. (5)

The phase error is determined by:

. (6)

Then

. (7)

The sampled values is passed through a digital filter D(z) to produce the output. The digital loop filter can be of zero order (just gain block) or first order (gain and summation blocks). The loop filter output can be written as:

where K is the zero order filter gain (First Order ZCDPLL), while for first order filter or second order ZCDPLL, the outputs will be:

(8)

where and are the loop filter gains. If a frequency step of a value is applied to the ZCDPLL (), then the signal input phase can be expressed as:

(9)

where is normalized frequency step size. Consequently the phase error can be written as

. (10)

Therefore first order ZCDPLL phase error operation function will be:

. (11)

The phase error mapping function () will be:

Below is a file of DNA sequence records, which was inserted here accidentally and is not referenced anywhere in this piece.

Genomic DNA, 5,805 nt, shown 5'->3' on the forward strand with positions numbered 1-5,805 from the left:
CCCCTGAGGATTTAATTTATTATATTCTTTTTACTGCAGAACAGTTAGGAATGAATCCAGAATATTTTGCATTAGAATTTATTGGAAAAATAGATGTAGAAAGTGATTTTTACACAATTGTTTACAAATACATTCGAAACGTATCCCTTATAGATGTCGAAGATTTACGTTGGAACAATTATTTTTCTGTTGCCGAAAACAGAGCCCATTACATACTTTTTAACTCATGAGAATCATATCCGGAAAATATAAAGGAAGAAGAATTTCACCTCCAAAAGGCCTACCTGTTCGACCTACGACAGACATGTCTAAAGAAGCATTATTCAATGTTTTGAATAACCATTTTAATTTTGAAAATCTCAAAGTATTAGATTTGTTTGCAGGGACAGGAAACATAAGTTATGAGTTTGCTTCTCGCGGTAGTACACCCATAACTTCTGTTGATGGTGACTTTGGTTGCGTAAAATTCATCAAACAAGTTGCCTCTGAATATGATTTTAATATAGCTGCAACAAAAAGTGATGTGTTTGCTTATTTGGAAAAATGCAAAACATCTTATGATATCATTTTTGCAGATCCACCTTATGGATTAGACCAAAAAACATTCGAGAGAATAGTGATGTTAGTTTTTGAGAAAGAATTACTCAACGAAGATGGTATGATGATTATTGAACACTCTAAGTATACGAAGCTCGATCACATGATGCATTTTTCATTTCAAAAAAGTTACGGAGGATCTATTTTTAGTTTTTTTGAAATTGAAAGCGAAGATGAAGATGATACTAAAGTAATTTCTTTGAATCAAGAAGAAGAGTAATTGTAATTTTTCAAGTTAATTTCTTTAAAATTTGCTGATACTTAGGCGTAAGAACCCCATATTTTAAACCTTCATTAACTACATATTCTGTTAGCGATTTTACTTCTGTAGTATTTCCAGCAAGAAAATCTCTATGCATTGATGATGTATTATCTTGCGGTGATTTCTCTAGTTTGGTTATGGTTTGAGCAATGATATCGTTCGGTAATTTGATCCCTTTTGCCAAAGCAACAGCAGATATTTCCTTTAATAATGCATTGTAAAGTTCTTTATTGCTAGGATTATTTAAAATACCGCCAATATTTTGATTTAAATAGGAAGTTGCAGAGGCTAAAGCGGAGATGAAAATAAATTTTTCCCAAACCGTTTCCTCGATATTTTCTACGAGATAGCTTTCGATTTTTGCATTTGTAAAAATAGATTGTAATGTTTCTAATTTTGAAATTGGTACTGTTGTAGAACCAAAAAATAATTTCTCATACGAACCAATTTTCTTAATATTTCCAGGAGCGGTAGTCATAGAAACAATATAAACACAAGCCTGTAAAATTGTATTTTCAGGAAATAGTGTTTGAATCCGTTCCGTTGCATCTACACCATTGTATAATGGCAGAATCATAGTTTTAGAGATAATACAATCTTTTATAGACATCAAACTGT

. (12)

3. Extending the Stable Operation of First Order ZCDPLL

Various methods and techniques were used to control the instability of chaotic operation of control loop such as Ott-Grebogi-Yorke (OGY) or Pyragas [14] . In this paper the Fixed Point Iteration (FPI) with relaxation is used to extend the stable operation of the ZCDPLL. FPI was used the first time by Babylonian (2000 B.C) to estimate the square root. The original version was used for finding as:

. (13)

Then Hillam [16] proposed FPI with relaxation for fixed point stability as follow:

(14)

p is fractional constant which control the amount of feedback. This algorithm can’t be used when (non-hyperbolic fixed points (8, 9). Let us apply the above FPI with relaxation to stabilize ZCDPLL operation. Then the operation Equation (12) should become as:

. (15)

The system will be stable when. This condition of the derivative of Equation (15) will be: